Arizona Votes "Yes" on State Sovereignty Amendment
Arizona’s Prop 122 – allowing the state to refuse funding for federal regulations – passed on Tuesday by the slimmest of margins, garnering 51.4 percent of the vote. The broadly defined amendment now gives the state authority to essentially nullify federal regulations and mandates by declining to dedicate state resources for enforcement.
Proponents argue the amendment will bolster checks and balances and reinforce separation of powers. The Tenth Amendment Center, a national supporter of Prop 122, posits that it falls under the anti-commandeering doctrine - under which the federal government cannot coerce the states to follow mandates – that has been upheld by the Supreme Court four times, most notably in ruling that state and local officers could not be made to administer part of the background checks mandated by the Brady Bill.
Justice Thomas wrote, “The Court today properly holds that the Brady Act violates the Tenth Amendment in that it compels state law enforcement officers to ‘administer or enforce a federal regulatory program’.”
Some Arizona lawmakers are skeptical of the amendment’s effects. State House Minority Leader Chad Campbell wrote in The Arizona Republic,
Because no matter what some people believe, states do not have the authority to tell the federal government what to do. It's called the supremacy clause of the United States Constitution. Attempting to alter the Arizona Constitution will not change it. If this proposition passes, there will be no substantive changes in how we interact with the federal government. The only thing that will happen, and this is a guarantee, is that we'll end up wasting taxpayer dollars on a court case we are certain to lose.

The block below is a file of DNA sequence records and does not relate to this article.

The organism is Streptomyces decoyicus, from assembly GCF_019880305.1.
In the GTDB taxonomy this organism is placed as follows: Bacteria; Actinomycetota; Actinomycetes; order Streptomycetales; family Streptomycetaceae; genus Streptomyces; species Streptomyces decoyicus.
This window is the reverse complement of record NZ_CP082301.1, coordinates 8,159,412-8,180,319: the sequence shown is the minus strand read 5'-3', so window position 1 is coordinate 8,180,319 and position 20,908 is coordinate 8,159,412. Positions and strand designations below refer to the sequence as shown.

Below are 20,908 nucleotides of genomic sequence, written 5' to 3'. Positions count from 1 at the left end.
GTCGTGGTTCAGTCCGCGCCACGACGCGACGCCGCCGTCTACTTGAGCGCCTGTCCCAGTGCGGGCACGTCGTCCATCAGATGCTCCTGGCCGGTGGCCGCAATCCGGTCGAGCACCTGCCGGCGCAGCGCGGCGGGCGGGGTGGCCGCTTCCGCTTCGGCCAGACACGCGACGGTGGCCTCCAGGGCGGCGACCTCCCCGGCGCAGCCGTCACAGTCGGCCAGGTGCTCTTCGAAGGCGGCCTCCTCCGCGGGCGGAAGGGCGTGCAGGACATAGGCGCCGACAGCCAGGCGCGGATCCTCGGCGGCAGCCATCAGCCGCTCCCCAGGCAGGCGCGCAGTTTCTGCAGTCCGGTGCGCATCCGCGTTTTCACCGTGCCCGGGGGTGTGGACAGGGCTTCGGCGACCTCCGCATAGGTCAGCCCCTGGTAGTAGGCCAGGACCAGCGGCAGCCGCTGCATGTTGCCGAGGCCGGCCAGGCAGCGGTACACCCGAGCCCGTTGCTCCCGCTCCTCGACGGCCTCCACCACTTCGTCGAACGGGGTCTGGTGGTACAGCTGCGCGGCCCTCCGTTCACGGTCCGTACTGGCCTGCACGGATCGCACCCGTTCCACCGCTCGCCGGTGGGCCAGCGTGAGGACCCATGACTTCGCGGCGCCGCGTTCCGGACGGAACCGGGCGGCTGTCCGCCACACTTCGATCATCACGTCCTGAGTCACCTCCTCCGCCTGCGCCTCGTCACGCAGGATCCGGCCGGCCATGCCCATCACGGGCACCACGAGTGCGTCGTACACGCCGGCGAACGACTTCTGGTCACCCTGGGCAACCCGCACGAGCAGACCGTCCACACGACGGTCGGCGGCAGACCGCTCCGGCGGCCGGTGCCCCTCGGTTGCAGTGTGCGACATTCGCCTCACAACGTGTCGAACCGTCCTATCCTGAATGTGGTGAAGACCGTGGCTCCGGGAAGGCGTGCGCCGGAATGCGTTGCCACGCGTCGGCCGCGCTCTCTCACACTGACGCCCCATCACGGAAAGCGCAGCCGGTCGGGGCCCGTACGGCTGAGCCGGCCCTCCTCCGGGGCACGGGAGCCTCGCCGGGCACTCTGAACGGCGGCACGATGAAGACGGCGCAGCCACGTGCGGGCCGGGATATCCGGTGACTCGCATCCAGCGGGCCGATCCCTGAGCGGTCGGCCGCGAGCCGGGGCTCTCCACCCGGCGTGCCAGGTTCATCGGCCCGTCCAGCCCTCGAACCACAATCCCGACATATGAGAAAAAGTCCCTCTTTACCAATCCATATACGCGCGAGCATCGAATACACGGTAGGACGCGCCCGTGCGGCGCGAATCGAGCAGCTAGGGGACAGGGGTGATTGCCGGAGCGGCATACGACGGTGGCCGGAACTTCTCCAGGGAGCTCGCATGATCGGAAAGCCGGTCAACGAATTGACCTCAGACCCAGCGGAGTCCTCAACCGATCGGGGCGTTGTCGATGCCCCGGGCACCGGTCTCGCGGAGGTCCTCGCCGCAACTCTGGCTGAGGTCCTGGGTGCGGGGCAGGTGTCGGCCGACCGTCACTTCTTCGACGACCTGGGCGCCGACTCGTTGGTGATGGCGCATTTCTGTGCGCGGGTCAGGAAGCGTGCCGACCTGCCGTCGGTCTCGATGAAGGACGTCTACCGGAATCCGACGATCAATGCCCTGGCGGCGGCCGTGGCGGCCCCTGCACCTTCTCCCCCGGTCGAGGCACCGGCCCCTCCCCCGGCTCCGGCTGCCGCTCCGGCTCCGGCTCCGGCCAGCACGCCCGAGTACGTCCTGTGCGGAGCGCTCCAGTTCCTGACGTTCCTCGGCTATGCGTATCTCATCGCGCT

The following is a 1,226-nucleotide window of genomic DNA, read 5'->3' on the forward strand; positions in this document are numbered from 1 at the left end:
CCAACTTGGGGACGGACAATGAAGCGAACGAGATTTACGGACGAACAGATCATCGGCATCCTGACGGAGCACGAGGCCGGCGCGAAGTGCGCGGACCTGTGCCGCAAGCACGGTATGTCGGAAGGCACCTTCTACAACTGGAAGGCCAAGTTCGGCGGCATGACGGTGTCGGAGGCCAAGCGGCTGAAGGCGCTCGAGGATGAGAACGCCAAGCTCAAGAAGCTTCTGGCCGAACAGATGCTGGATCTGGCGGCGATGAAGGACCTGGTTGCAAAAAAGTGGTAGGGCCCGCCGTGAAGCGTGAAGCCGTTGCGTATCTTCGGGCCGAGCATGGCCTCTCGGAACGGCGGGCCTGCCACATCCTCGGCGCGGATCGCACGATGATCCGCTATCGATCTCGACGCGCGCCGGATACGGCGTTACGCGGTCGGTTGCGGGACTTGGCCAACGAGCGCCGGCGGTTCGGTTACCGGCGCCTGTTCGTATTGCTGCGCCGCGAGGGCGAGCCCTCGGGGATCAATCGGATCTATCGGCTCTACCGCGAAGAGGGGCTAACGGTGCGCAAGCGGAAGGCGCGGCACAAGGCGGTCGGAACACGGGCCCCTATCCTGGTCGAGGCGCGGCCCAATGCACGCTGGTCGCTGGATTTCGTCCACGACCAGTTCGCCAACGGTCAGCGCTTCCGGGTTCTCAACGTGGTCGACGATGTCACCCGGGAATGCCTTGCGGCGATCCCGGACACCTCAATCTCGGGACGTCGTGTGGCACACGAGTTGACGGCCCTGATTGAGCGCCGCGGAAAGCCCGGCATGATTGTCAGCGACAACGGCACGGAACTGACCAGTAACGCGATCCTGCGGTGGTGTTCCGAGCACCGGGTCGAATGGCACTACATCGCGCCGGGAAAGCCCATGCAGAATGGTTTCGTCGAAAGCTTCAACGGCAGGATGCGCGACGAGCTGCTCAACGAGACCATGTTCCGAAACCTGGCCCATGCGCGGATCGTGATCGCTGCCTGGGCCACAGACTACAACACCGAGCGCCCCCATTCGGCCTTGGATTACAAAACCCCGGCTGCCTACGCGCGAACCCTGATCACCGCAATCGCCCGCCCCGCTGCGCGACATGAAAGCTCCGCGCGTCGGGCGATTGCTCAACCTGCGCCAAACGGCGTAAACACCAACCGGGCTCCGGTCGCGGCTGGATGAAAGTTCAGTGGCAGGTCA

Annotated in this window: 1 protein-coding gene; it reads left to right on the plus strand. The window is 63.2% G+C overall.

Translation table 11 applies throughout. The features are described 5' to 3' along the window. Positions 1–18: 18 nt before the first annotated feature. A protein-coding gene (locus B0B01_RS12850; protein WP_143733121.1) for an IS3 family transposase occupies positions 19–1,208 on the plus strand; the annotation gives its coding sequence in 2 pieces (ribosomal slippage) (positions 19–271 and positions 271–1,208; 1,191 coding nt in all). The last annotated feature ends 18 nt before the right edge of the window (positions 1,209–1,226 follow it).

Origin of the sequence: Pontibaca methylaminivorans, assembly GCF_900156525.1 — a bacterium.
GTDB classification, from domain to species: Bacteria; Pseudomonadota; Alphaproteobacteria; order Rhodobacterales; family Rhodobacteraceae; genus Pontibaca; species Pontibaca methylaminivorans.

Although some dispute Campbell’s assertion that court cases would end in certain losses, one thing does seem certain – any practical usage of Arizona’s newfound sovereignty must be validated in the courts. Beyond that, uncertainties abound: will the judicial system validate Arizona’s right to nullify federal laws? How expensive will legal challenges be?
Lastly, the symbolic message of the amendment is not lost on opponents or supporters.
Again, Minority Leader Campbell, “it will erode our already tenuous relationship with the feds and jeopardize desperately needed funding for transportation, disaster relief and other critical programs.”
Michael Boldin of the Tenth Amendment Center counters,
While not something that will happen in the immediate future, this kind of domino effect is what’s needed to spell doom for the destructive notion of endless federal supremacy. Because the feds rely on state compliance far more than they would like you to realize, these type of measures are incredibly important. They have the potential to create a chain reaction that could shake up the status quo more than anything we’ve seen in generations.
The practical applications of Prop 122 are yet to be seen, but Arizona lawmakers now have the authority to try to nullify federal mandates.